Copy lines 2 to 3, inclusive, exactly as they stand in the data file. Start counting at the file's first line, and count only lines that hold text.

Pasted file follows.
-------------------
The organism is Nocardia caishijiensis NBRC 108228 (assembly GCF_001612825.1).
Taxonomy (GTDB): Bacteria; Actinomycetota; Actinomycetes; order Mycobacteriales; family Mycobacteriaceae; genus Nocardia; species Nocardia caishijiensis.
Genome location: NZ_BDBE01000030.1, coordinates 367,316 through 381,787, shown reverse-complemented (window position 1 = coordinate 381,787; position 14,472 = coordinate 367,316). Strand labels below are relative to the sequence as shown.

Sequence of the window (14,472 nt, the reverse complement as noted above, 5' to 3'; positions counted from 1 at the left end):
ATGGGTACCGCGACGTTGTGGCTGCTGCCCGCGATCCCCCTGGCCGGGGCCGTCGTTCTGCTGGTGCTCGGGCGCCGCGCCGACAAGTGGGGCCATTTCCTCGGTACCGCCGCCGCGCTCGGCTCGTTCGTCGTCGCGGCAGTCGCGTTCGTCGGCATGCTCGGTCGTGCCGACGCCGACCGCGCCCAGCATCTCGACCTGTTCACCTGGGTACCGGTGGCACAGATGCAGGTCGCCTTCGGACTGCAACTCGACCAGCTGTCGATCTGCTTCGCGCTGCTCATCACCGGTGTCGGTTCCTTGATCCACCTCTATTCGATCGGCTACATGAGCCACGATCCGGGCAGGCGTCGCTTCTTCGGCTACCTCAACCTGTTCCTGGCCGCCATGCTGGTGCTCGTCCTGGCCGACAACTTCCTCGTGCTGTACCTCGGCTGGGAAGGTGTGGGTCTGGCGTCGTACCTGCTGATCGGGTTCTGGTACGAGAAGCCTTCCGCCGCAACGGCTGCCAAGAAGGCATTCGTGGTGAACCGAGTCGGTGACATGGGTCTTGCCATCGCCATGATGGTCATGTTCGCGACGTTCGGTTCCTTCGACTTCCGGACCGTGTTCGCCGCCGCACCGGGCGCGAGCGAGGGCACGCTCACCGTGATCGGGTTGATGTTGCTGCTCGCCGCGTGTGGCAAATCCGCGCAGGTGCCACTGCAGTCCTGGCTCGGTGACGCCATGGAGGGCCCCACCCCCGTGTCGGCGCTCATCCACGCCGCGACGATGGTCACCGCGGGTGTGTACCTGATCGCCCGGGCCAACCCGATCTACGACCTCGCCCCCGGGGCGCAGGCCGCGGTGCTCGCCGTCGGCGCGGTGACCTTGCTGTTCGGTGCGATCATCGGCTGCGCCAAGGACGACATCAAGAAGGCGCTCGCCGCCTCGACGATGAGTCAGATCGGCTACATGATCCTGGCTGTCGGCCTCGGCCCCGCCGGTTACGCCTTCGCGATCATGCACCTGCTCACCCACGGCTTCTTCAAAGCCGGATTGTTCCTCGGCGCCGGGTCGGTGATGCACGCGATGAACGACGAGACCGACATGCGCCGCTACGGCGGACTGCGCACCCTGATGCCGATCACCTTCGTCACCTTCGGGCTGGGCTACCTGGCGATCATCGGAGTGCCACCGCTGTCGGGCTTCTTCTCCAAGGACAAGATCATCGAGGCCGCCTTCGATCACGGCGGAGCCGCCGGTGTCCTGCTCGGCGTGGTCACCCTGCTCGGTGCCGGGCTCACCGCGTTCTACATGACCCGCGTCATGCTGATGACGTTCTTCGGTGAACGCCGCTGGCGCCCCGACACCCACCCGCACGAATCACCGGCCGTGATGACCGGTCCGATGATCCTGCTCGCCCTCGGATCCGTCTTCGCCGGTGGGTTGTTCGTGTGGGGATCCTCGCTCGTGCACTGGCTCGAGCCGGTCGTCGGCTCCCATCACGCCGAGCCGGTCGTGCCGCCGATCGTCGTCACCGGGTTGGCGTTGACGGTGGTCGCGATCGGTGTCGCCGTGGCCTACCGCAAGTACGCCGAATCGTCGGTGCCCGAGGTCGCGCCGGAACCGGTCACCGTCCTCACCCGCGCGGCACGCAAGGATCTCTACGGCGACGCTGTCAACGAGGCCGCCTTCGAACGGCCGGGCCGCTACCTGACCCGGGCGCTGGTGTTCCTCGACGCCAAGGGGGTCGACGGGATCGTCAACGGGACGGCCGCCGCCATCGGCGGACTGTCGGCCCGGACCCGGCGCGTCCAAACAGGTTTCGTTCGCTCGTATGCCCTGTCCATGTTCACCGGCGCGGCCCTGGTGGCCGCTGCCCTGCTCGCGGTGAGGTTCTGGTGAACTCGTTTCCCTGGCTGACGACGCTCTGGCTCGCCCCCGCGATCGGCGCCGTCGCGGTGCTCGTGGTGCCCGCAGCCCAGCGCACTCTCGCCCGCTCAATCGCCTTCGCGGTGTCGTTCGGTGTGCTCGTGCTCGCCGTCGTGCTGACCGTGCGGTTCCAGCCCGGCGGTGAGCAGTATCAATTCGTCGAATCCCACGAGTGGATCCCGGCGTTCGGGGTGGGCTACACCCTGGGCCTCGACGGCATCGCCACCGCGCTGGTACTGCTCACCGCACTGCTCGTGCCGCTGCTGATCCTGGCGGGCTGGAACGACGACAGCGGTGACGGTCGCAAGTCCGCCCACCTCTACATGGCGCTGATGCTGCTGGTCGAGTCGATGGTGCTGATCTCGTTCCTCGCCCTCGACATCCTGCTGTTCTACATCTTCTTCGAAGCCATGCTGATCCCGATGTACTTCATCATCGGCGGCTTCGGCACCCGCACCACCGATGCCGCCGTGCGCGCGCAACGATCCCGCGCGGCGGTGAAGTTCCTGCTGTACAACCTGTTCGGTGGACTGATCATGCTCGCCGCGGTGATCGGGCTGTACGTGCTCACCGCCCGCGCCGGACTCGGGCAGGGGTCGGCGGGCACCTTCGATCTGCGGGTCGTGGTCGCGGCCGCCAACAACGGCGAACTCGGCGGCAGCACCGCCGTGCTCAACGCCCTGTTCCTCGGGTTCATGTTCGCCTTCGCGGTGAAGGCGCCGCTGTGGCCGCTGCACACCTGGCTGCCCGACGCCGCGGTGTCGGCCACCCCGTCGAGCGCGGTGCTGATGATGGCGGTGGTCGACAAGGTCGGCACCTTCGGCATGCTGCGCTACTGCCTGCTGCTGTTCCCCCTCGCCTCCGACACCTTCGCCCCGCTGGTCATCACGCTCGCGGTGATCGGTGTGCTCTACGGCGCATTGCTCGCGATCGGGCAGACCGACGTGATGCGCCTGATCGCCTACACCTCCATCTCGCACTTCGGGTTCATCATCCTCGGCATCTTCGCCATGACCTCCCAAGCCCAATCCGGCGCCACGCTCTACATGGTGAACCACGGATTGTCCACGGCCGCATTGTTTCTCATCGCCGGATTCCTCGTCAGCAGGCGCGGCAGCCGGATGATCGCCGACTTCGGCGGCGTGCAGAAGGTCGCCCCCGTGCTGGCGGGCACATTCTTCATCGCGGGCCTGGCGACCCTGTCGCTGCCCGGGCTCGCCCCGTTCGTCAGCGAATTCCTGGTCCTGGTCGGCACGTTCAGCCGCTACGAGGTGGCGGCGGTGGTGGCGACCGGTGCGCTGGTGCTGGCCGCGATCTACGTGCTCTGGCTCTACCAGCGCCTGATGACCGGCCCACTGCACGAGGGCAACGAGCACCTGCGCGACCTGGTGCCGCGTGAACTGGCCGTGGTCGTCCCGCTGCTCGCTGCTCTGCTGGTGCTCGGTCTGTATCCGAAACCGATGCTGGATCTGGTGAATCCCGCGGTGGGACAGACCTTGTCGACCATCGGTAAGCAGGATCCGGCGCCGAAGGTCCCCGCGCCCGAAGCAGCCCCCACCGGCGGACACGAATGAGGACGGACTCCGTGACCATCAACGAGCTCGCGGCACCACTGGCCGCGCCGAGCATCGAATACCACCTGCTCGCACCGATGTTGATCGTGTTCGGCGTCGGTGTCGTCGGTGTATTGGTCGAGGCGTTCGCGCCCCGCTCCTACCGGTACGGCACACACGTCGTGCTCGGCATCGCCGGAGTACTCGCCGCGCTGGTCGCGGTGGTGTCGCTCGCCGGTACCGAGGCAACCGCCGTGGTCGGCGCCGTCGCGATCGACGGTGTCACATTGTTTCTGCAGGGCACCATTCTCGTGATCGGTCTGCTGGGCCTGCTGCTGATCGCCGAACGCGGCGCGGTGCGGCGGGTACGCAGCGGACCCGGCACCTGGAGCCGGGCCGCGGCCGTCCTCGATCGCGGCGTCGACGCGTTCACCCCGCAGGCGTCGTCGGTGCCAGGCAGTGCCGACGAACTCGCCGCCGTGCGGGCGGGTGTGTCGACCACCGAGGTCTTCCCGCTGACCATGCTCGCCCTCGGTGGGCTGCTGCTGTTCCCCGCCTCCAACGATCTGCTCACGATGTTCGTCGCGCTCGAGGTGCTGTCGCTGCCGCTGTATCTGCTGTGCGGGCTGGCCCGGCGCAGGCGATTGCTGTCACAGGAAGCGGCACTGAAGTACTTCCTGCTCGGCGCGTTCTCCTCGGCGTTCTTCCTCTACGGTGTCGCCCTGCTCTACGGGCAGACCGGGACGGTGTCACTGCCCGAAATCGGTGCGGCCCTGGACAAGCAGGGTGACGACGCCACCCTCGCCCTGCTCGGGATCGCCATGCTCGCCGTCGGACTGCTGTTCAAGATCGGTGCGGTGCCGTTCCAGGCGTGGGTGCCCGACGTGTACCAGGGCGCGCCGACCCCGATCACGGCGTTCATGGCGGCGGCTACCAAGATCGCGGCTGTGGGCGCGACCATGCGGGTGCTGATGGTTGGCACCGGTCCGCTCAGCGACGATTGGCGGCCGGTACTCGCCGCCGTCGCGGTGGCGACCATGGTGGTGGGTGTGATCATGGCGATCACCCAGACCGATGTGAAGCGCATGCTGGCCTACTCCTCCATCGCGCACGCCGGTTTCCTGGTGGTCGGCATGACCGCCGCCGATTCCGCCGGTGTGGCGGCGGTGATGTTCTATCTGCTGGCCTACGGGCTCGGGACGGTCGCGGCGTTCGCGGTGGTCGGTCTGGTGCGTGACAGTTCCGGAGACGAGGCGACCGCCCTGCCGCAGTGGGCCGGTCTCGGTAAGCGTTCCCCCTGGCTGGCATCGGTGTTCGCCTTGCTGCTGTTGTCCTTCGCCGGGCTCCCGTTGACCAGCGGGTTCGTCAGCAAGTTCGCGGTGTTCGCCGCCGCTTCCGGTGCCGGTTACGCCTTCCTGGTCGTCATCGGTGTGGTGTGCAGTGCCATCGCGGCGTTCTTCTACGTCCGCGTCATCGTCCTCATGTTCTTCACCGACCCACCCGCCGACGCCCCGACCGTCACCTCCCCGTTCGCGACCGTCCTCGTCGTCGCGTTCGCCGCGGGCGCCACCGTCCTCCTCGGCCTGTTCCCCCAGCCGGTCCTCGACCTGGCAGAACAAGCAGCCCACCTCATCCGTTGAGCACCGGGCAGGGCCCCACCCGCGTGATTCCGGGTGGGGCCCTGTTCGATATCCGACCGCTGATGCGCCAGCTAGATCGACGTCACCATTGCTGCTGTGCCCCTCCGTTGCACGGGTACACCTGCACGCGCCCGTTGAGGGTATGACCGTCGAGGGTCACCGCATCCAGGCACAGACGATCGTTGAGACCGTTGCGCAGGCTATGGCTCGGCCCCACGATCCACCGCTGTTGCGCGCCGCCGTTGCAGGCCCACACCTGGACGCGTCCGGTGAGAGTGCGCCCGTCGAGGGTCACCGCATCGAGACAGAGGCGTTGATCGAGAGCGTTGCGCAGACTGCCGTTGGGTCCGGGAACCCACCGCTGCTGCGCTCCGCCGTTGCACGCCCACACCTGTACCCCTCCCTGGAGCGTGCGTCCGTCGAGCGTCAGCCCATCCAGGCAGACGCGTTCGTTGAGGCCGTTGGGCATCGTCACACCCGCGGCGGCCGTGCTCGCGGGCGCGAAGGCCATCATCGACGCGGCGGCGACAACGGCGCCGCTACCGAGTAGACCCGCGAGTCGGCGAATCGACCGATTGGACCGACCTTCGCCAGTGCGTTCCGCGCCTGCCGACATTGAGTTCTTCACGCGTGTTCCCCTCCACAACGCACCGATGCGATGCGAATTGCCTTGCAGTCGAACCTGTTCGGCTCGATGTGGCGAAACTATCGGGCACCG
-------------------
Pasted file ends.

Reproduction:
Taxonomy (GTDB): Bacteria; Actinomycetota; Actinomycetes; order Mycobacteriales; family Mycobacteriaceae; genus Nocardia; species Nocardia caishijiensis.
Genome location: NZ_BDBE01000030.1, coordinates 367,316 through 381,787, shown reverse-complemented (window position 1 = coordinate 381,787; position 14,472 = coordinate 367,316). Strand labels below are relative to the sequence as shown.